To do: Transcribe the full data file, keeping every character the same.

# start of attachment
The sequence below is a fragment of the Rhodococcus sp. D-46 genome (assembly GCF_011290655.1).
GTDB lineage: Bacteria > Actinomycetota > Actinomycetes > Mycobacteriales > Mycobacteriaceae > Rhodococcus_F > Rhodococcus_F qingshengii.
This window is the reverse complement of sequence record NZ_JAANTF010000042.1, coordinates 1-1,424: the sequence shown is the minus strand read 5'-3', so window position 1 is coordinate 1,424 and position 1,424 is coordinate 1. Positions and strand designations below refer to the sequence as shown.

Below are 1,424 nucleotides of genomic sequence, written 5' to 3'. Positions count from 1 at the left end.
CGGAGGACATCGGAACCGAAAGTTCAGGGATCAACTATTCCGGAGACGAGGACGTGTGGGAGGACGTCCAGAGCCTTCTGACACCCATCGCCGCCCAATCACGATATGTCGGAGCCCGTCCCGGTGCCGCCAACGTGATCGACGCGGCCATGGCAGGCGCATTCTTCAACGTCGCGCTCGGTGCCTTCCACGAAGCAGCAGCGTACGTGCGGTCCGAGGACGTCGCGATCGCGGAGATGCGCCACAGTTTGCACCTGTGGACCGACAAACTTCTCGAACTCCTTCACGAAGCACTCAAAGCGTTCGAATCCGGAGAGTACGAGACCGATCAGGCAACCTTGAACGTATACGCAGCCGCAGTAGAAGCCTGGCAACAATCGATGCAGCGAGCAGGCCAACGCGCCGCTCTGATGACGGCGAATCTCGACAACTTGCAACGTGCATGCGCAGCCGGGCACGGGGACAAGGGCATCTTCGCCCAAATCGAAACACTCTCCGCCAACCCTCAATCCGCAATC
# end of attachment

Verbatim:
The sequence below is a fragment of the Rhodococcus sp. D-46 genome (assembly GCF_011290655.1).
GTDB lineage: Bacteria > Actinomycetota > Actinomycetes > Mycobacteriales > Mycobacteriaceae > Rhodococcus_F > Rhodococcus_F qingshengii.
This window is the reverse complement of sequence record NZ_JAANTF010000042.1, coordinates 1-1,424: the sequence shown is the minus strand read 5'-3', so window position 1 is coordinate 1,424 and position 1,424 is coordinate 1. Positions and strand designations below refer to the sequence as shown.

Below are 1,424 nucleotides of genomic sequence, written 5' to 3'. Positions count from 1 at the left end.
CGGAGGACATCGGAACCGAAAGTTCAGGGATCAACTATTCCGGAGACGAGGACGTGTGGGAGGACGTCCAGAGCCTTCTGACACCCATCGCCGCCCAATCACGATATGTCGGAGCCCGTCCCGGTGCCGCCAACGTGATCGACGCGGCCATGGCAGGCGCATTCTTCAACGTCGCGCTCGGTGCCTTCCACGAAGCAGCAGCGTACGTGCGGTCCGAGGACGTCGCGATCGCGGAGATGCGCCACAGTTTGCACCTGTGGACCGACAAACTTCTCGAACTCCTTCACGAAGCACTCAAAGCGTTCGAATCCGGAGAGTACGAGACCGATCAGGCAACCTTGAACGTATACGCAGCCGCAGTAGAAGCCTGGCAACAATCGATGCAGCGAGCAGGCCAACGCGCCGCTCTGATGACGGCGAATCTCGACAACTTGCAACGTGCATGCGCAGCCGGGCACGGGGACAAGGGCATCTTCGCCCAAATCGAAACACTCTCCGCCAACCCTCAATCCGCAATC